The Sauce

While the corn is roasting, do the prep work. That includes the potatoes above, but also the prep work for the sauce or gravy. What's the difference? Flour. If you want a gravy, make a roux from butter and flour, a tablespoon of each per cup of liquid, cooking the flour in the butter for three minutes. Whisk the hot liquid into the the roux, until thick. What liquid? Keep reading.

  1. Use about an half-inch of a red torpedo onion per person, thinly sliced.
  2. Use four to six cremini mushrooms per person. Clean and slice.
  3. Remove the meat, when done, from the pan, and allow to rest for 10 minutes.
  4. Add oil if the pan is dry.
  5. Add the onionslices to the pan, lower the heat, and sauté until translucent, add the mushroom slices and cook until tender.
  6. Deglaze the pan with red wine or stock, working loose all the nice browned bits.
  7. Add 4 ounces per person of vegetable, mushroom or beef stock
  8. Here's the part where you can work the roux if you want a gravy.
  9. For a sauce, cook the liquid, stirring often, over high heat until the liquid thickens - 10 to 15 minutes.
  10. If the meat has cooled too far, return to the pan for the last five minutes.
  11. If added, remove the meat, turn off the heat, and work a pat of butter into the sauce.
The Finish

Plate it up, with the sauce on the plate, or the gravy on the potatoes and beef. Put two to four heaping tablespoons of creamed corn in a small bowl for each serving. Maybe add some crusty bread and a salad, maybe not. Serve with the red wine used to make the sauce. Enjoy.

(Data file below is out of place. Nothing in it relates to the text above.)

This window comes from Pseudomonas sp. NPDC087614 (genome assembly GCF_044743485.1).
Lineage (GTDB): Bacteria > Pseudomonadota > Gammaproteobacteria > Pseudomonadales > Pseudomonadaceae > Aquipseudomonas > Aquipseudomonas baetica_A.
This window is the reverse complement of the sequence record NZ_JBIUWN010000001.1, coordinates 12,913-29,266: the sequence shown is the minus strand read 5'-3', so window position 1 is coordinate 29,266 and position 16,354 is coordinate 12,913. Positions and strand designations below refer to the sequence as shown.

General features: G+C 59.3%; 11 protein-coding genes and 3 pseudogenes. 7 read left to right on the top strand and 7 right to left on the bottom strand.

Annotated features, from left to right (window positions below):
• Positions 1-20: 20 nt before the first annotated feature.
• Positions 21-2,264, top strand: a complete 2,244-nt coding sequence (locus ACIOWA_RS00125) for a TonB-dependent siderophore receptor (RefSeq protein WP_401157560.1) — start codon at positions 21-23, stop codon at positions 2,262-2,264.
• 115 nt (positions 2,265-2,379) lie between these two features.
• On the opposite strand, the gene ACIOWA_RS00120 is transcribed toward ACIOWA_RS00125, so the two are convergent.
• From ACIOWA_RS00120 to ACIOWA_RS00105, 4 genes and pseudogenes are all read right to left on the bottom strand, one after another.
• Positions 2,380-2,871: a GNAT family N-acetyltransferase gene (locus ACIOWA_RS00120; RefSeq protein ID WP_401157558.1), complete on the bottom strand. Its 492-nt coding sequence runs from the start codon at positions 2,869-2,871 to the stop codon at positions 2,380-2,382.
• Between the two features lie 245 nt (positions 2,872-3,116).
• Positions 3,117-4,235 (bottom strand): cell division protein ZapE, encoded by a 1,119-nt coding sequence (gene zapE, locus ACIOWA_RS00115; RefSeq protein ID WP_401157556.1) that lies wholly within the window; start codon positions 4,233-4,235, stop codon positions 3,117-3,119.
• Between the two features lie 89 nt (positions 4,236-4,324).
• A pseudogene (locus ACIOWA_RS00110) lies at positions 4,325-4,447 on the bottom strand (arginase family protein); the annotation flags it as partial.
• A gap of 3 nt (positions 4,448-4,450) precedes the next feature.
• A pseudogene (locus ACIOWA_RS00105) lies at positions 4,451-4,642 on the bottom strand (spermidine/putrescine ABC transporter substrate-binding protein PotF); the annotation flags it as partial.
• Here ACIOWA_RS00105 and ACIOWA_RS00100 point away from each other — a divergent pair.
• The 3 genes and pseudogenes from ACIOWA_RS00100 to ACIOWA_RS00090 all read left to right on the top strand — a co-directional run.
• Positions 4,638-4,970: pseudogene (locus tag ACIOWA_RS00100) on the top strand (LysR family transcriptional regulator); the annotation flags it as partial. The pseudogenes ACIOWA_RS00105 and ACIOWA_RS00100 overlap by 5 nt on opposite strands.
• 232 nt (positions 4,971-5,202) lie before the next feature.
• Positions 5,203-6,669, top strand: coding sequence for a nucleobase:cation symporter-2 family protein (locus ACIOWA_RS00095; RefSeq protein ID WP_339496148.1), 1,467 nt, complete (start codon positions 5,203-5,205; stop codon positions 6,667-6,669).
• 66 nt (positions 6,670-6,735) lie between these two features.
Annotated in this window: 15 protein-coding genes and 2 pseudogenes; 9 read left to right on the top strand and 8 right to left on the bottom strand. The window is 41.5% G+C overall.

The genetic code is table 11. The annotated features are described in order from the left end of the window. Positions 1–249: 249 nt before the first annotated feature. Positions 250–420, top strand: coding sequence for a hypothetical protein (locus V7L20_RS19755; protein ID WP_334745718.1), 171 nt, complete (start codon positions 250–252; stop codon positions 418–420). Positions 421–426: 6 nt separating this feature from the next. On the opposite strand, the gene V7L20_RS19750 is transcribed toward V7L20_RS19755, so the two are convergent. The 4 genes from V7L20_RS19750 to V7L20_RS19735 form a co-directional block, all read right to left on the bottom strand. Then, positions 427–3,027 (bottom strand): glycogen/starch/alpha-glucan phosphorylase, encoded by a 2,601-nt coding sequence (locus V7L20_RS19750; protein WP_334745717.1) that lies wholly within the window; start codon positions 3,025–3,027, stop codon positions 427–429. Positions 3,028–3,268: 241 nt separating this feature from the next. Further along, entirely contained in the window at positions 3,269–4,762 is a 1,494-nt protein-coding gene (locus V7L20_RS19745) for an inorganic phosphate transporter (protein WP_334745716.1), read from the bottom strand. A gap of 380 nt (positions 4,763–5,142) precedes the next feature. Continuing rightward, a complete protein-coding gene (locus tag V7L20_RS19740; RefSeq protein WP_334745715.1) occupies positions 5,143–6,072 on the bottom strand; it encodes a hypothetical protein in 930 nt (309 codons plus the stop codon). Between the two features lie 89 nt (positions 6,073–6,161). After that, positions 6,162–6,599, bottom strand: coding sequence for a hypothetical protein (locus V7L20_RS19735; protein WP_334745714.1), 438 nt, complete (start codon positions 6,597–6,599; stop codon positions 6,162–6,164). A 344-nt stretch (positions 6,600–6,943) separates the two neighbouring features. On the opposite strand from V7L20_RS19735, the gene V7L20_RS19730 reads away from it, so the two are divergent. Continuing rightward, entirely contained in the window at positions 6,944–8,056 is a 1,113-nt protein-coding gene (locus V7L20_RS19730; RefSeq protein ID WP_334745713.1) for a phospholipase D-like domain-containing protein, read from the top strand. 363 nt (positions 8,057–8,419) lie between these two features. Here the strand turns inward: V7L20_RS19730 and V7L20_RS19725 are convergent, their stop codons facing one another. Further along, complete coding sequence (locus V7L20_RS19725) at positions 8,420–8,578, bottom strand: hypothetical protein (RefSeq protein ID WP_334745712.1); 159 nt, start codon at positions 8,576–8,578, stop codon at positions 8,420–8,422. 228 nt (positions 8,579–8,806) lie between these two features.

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I'm Joseph A. di Paolantonio and this blog has two main foci: my interest in food, and my interest in the future. This provides a look into my personal life, and is separate from my consulting work…though there will be overlap. I am an independent researcher, working as a strategic consultant and I'm an executive with over 20 years of commercial experience with a technical interest in the intersection of Internet of Things, with advanced data management and analysis methods. I view data science as a team activity, and I feel that the IoT must be viewed as a system. I am leveraging my past activities to understand the adoption and impact of the IoT; first, as a system engineer in aerospace, where I developed Bayesian risk assessment methods for systems within the Space Transportation System (including the Space Shuttle), Extreme Ultraviolet Explorer, Gravity Probe B, and many more, and second, as a enterprise data warehousing, business intelligence and analytics professional. Between my aerospace and IT careers, I indulged my hobby of cooking by starting a food company, Montara Magic, centered around my chocolate sauces. My education combined chemistry, mathematics and philosophy. I performed research into molten salt fuel cells in graduate school, and in photovoltaic materials for a short time in industry. The lure of bringing the human race into space was strong, and when I was offered the chance to combine my chemistry and mathematics skills to develop new risk assessment and system engineering methods for space launch and propulsion systems – I couldn't resist. I perform independent research and strategic consulting to bring value from the Internet of Things, Sensor Analytics Ecosystems and data science teams.I am a caregiver, a lover of science fiction and speculative fantasy, and my passion to learn has led me to a pilot's license, an assistant instructor in SCUBA, nordic and alpine skiing, sea kayaking, and reading everything I can, in as many topics as I can.